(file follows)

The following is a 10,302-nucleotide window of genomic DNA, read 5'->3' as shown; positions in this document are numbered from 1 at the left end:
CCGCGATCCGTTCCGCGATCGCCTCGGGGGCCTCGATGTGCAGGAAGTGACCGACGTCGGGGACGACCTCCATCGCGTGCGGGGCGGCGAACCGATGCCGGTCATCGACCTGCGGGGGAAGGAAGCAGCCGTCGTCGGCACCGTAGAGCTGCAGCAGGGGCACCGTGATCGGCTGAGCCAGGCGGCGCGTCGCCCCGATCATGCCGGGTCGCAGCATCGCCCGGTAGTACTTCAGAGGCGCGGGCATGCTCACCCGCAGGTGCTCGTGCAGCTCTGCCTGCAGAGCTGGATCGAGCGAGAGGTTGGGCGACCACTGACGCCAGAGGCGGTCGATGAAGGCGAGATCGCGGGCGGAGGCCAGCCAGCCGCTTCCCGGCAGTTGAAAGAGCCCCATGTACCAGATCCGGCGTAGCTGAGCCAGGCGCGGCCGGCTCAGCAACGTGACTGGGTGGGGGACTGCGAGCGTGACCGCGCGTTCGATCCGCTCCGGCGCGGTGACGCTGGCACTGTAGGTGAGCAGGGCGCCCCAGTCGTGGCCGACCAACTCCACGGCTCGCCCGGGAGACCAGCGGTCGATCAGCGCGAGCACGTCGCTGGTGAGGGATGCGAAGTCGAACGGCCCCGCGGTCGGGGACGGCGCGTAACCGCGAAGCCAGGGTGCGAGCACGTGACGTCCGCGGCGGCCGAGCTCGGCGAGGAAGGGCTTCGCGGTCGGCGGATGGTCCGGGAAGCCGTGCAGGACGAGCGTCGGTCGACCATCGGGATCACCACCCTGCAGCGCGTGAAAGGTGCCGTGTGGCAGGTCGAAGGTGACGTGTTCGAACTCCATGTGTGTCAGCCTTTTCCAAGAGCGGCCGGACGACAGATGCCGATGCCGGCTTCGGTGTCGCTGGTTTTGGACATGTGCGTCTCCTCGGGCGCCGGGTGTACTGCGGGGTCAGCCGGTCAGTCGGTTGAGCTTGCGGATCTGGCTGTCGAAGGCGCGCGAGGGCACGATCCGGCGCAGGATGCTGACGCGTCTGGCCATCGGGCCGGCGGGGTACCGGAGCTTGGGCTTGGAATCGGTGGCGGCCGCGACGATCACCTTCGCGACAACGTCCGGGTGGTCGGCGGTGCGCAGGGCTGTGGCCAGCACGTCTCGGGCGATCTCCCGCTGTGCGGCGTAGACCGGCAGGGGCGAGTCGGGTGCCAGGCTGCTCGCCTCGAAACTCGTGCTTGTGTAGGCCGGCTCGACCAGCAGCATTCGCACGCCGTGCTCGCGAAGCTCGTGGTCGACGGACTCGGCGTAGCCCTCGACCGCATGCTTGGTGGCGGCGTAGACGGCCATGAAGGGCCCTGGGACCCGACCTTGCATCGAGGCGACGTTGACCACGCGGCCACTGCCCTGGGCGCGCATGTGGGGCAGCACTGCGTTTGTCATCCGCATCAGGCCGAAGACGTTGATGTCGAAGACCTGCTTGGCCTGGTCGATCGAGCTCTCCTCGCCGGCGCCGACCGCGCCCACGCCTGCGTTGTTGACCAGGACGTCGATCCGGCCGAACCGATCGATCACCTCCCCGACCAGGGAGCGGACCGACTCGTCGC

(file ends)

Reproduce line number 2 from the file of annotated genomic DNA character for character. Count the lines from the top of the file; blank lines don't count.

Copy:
CCGCGATCCGTTCCGCGATCGCCTCGGGGGCCTCGATGTGCAGGAAGTGACCGACGTCGGGGACGACCTCCATCGCGTGCGGGGCGGCGAACCGATGCCGGTCATCGACCTGCGGGGGAAGGAAGCAGCCGTCGTCGGCACCGTAGAGCTGCAGCAGGGGCACCGTGATCGGCTGAGCCAGGCGGCGCGTCGCCCCGATCATGCCGGGTCGCAGCATCGCCCGGTAGTACTTCAGAGGCGCGGGCATGCTCACCCGCAGGTGCTCGTGCAGCTCTGCCTGCAGAGCTGGATCGAGCGAGAGGTTGGGCGACCACTGACGCCAGAGGCGGTCGATGAAGGCGAGATCGCGGGCGGAGGCCAGCCAGCCGCTTCCCGGCAGTTGAAAGAGCCCCATGTACCAGATCCGGCGTAGCTGAGCCAGGCGCGGCCGGCTCAGCAACGTGACTGGGTGGGGGACTGCGAGCGTGACCGCGCGTTCGATCCGCTCCGGCGCGGTGACGCTGGCACTGTAGGTGAGCAGGGCGCCCCAGTCGTGGCCGACCAACTCCACGGCTCGCCCGGGAGACCAGCGGTCGATCAGCGCGAGCACGTCGCTGGTGAGGGATGCGAAGTCGAACGGCCCCGCGGTCGGGGACGGCGCGTAACCGCGAAGCCAGGGTGCGAGCACGTGACGTCCGCGGCGGCCGAGCTCGGCGAGGAAGGGCTTCGCGGTCGGCGGATGGTCCGGGAAGCCGTGCAGGACGAGCGTCGGTCGACCATCGGGATCACCACCCTGCAGCGCGTGAAAGGTGCCGTGTGGCAGGTCGAAGGTGACGTGTTCGAACTCCATGTGTGTCAGCCTTTTCCAAGAGCGGCCGGACGACAGATGCCGATGCCGGCTTCGGTGTCGCTGGTTTTGGACATGTGCGTCTCCTCGGGCGCCGGGTGTACTGCGGGGTCAGCCGGTCAGTCGGTTGAGCTTGCGGATCTGGCTGTCGAAGGCGCGCGAGGGCACGATCCGGCGCAGGATGCTGACGCGTCTGGCCATCGGGCCGGCGGGGTACCGGAGCTTGGGCTTGGAATCGGTGGCGGCCGCGACGATCACCTTCGCGACAACGTCCGGGTGGTCGGCGGTGCGCAGGGCTGTGGCCAGCACGTCTCGGGCGATCTCCCGCTGTGCGGCGTAGACCGGCAGGGGCGAGTCGGGTGCCAGGCTGCTCGCCTCGAAACTCGTGCTTGTGTAGGCCGGCTCGACCAGCAGCATTCGCACGCCGTGCTCGCGAAGCTCGTGGTCGACGGACTCGGCGTAGCCCTCGACCGCATGCTTGGTGGCGGCGTAGACGGCCATGAAGGGCCCTGGGACCCGACCTTGCATCGAGGCGACGTTGACCACGCGGCCACTGCCCTGGGCGCGCATGTGGGGCAGCACTGCGTTTGTCATCCGCATCAGGCCGAAGACGTTGATGTCGAAGACCTGCTTGGCCTGGTCGATCGAGCTCTCCTCGCCGGCGCCGACCGCGCCCACGCCTGCGTTGTTGACCAGGACGTCGATCCGGCCGAACCGATCGATCACCTCCCCGACCAGGGAGCGGACCGACTCGTCGC